Hopkins says her grades got better as she began working. In fact, she stated, “The way work is impacting my school performance is that it makes me do better. I am working harder.”

We need more students who can get to this. The question is not if students should be working, but what can be done to make students have an easier time being able to work and succeed earlier in life. Isn’t that what is expected? We as teenagers to finally grow up and become independent and mature? To be given more responsibility. 49 of 52 students said that there should be something done in order to help students maintain having a job and going to school. Some say there should be a program in school to help with studying and homework that work around your schedule, maybe even have teachers give out less homework in general, others just want a way to keep up motivation in general.

Having a job and going to school should not be something a teenager dreads having to deal with, but something a student thrives in doing and feels confident enough in themselves to do.

A Wintery, Musical Event

By Sandy Soriano

At William Penn High School, the concert choir will be holding a winter concert December 1st and 7th to help the music department. This show is an opportunity improve not just the music department but the members of the choir themselves.

Sierra Carol, a sophomore choir member, described the song selection process and how every year the song selection is different.

“The teacher has all of us write down three to five song choices and then she looks over them next class period and then whichever songs that most of us chose that were the same we go through and they have to be school appropriate,” Carol said.

When there’s a big group of people in a room, throwing different ideas, there tends to be some crashing opinions, but surprisingly not so much in the choir room.

“People’s opinions are different from each other so we do kind of argue a little bit on what songs to chose but other than that we pretty much agree with everyone else and what everyone else is saying,” Carol said.

There is a lot of preparation that has to be done in order for them to be on that stage. Carol said choosing the songs to sing is just the first part in preparation of the performance.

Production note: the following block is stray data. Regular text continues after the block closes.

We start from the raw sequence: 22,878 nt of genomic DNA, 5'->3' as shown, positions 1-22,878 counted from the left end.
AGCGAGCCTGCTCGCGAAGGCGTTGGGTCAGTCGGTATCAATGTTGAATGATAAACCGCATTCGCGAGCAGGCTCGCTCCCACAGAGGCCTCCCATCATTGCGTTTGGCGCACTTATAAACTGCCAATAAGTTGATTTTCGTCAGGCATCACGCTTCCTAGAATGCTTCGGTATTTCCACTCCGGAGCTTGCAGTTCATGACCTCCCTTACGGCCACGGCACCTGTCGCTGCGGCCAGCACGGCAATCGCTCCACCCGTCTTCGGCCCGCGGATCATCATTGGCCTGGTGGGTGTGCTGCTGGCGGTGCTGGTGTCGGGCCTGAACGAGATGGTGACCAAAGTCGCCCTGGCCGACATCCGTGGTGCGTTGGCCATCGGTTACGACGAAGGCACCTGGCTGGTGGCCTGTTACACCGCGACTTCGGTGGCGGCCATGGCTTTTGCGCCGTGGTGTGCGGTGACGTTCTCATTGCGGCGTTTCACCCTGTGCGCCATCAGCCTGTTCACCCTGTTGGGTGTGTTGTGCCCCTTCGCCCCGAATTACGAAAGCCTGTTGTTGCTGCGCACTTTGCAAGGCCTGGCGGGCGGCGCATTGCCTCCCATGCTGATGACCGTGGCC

“She teaches each section soprano, alto, tenor their part and then after that we just keep practicing over, over, and over again until the concert and then we have to practice posture and how we stand and how we act,” she said. 

Carol as well as some other member of the choir are serious about a career in singing and performing. They want a career after high school and while they’re here they try their best to join clubs in the music department in school and maybe things their community may be doing to give them that push or jump start to a serious career.

“We get help with things like that. Our teacher wants to do a songwriting class. We can teach each other how to play instruments, or write music together, read music, and we work together to figure out what we want to do.”

Performing this winter concert may be more important than just standing on stage and singing words, it means something to them that may impact their lives outside of schools.

Carol said, “ Music can help relieve stress and it’s fun so I think it makes them a little happier. For me, I think it helps me learn a lot personally I learn how to read music and you can experience emotion with music so it’s helpful and fun because you get to sing and have fun.”

The concerts William Penn have always raise money for important matters going on in school, and this year the money is going towards the music department to help them with new clubs they are hoping to have and with possible field trips being planned that the choir members truly deserve. Hopefully, people in the community will give the time to get more into the Christmas spirit and go out to see this wonderful concert at William Penn.